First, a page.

Understanding community experiences of, and responses to, ecological grief and loss in the Great Barrier Reef

Project opportunity

This Earmarked Scholarship project is aligned with a recently awarded Category 1 research grant. It offers you the opportunity to work with leading researchers and contribute to large projects of national significance.

Climate change and biodiversity loss are global concerns, but their impacts are experienced most acutely at the local scale, where people live, work, and form identities and attachments to the environment. In some cases, environmental losses can evoke feelings of ecological grief among local communities – emotional distress associated with losing important species, ecosystems or places. Ecological grief has recently been identified in a range of contexts, including among communities in the Great Barrier Reef. It appears most likely to occur when environmental losses happen quickly, or when species or ecosystems of high social or cultural importance are affected. 

This three year research project aims to understand how communities in the Reef experience and cope with environmental grief. The Reef is an iconic ecosystem, but climate change and other stressors threaten its resilience. Communities along the Reef coast are often highly dependent on and connected with local marine ecosystems, and are also experiencing other rapid social and economic changes such as the increasingly urgent need to transition away from resource-dependent industries. The project will examine how social factors such as place attachment and environmental values interact with broader environmental and institutional changes to shape community experiences of ecological grief and loss. The project will also examine how community-based deliberation and decision making processes help communities cope with ecological grief. This will be the first comprehensive, interdisciplinary study to understand how ecological grief influences community wellbeing and identify adaptive local responses.

The successful PhD student will play a key role in this research, leading a study on the role of community-based deliberation in shaping local responses to ecological grief. This study will involve quantitative and qualitative components (interviews, focus groups and surveys), and will be well-supported as part of the broader project.

The successful PhD candidate will work closely with the Chief Investigator to deliver this project, and will have significant scope to influence the design of their sub-project within the overall scope of the research.  The candidate will also have the opportunity to work with key research and governance stakeholders in the Reef, including CSIRO.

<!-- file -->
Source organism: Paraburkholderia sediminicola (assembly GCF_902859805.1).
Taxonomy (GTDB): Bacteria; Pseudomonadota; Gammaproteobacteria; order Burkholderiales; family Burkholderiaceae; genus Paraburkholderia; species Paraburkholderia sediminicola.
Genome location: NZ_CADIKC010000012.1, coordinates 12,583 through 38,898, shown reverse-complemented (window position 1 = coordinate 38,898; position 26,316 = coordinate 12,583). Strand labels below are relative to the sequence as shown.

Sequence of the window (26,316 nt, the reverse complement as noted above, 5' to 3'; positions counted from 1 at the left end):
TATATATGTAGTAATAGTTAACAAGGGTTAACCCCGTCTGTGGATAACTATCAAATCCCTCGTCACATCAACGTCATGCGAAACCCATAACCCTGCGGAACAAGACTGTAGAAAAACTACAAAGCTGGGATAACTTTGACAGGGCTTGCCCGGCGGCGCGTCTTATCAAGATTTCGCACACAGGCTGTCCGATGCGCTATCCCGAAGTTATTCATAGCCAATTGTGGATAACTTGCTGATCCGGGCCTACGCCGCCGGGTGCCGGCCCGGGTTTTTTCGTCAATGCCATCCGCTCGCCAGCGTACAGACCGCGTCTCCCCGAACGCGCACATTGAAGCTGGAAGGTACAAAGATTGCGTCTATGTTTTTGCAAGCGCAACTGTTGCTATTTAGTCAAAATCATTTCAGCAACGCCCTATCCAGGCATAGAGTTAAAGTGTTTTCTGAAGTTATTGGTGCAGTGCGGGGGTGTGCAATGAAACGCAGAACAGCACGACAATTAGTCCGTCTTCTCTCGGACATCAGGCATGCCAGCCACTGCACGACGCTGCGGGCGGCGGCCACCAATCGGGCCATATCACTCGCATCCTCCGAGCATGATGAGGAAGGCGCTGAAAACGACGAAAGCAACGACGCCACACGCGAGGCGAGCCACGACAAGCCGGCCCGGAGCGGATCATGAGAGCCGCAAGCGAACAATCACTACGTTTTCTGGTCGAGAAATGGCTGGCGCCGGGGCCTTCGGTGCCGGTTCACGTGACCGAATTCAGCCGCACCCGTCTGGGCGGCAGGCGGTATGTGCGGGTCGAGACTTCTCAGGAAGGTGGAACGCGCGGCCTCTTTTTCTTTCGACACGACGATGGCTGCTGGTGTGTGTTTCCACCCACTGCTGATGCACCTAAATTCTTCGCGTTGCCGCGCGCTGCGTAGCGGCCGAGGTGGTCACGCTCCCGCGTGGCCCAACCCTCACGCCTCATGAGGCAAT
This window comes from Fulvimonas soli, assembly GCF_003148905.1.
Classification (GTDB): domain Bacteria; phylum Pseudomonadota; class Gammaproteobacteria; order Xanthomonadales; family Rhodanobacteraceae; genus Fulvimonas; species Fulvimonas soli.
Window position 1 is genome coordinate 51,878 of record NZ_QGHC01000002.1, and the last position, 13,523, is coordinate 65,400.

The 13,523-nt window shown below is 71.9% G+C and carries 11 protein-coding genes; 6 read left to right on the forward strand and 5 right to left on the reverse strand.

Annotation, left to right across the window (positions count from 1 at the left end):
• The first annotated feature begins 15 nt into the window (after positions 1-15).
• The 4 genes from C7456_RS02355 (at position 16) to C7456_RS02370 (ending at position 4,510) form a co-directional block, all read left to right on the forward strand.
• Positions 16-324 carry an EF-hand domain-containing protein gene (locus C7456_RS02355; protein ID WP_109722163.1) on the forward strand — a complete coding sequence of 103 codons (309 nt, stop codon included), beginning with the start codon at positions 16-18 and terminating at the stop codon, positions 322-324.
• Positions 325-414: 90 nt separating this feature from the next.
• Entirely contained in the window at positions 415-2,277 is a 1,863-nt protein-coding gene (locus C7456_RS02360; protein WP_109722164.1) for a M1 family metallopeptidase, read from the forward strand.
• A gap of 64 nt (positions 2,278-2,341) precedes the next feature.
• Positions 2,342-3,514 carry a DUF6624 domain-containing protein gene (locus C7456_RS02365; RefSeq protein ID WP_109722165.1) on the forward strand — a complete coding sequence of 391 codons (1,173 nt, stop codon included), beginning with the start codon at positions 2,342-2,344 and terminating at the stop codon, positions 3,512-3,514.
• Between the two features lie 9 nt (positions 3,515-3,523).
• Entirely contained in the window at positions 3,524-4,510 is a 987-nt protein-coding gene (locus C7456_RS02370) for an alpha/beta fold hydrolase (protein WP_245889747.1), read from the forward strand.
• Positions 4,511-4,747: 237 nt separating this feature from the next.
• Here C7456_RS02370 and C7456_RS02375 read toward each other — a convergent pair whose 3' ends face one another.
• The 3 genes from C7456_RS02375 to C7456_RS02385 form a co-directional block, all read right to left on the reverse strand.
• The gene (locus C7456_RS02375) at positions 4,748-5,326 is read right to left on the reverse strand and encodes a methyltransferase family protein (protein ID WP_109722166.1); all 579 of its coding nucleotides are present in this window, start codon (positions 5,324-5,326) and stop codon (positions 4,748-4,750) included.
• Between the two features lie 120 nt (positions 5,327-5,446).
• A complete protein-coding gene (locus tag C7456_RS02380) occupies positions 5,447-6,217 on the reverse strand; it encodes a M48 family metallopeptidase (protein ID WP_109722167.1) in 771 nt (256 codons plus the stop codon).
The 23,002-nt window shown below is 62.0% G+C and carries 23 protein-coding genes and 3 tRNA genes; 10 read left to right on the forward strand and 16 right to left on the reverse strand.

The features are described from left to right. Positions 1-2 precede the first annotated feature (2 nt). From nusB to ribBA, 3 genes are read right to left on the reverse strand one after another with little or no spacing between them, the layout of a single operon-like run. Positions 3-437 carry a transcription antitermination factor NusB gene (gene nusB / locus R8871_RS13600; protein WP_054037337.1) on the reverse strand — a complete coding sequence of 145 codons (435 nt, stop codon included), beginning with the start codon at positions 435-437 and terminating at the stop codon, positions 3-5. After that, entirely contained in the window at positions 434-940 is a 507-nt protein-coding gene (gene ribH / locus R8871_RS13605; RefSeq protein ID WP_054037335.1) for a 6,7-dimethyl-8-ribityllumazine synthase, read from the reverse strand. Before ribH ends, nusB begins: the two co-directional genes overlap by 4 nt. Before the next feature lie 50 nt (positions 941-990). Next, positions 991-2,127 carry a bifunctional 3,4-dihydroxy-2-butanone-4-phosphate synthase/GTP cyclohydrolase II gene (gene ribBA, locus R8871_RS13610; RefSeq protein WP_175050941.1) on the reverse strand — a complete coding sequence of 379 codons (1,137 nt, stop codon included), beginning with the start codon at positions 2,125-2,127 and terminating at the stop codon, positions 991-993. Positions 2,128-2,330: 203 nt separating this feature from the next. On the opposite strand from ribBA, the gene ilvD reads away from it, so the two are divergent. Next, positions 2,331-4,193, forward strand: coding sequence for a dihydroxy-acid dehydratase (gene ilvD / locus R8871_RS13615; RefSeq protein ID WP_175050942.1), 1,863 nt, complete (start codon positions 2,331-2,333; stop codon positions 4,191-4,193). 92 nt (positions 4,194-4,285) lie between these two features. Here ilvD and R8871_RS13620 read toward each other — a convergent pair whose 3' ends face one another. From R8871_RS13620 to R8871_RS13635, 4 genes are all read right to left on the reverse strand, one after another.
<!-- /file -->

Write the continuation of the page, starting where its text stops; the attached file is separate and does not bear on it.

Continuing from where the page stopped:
Scholarship value

As a scholarship recipient, you'll receive: 

  • living stipend of $32,192 per annum tax free (2023 rate), indexed annually
  • tuition fees covered
  • single Overseas Student Health Cover (OSHC)


Dr Claudia Benham

School of Earth and Environmental Sciences

Email: c.benham@uq.edu.au

Preferred educational background

Your application will be assessed on a competitive basis.

We take into account your

  • previous academic record
  • publication record
  • honours and awards
  • employment history.

A working knowledge of field of deliberative democracy, social research methods, Traditional Owner and stakeholder engagement, or marine and coastal policy and governance would be of benefit to someone working on this project.

The applicant will demonstrate academic achievement in the field(s) of the environmental management and policy, marine and coastal resource management, human geography, political science, or marine biology and the potential for scholastic success.

A background or knowledge of social research and analysis methods using NVivo and SPSS (or similar) is highly desirable.

Latest commencement date

If you are the successful candidate, you must commence by Research Quarter 3, 2023. You should apply at least 3 months prior to the research quarter commencement date.

If you are an international applicant, you may need to apply much earlier for visa requirements.

How to apply

You apply for this project as part of your PhD program application.

View application process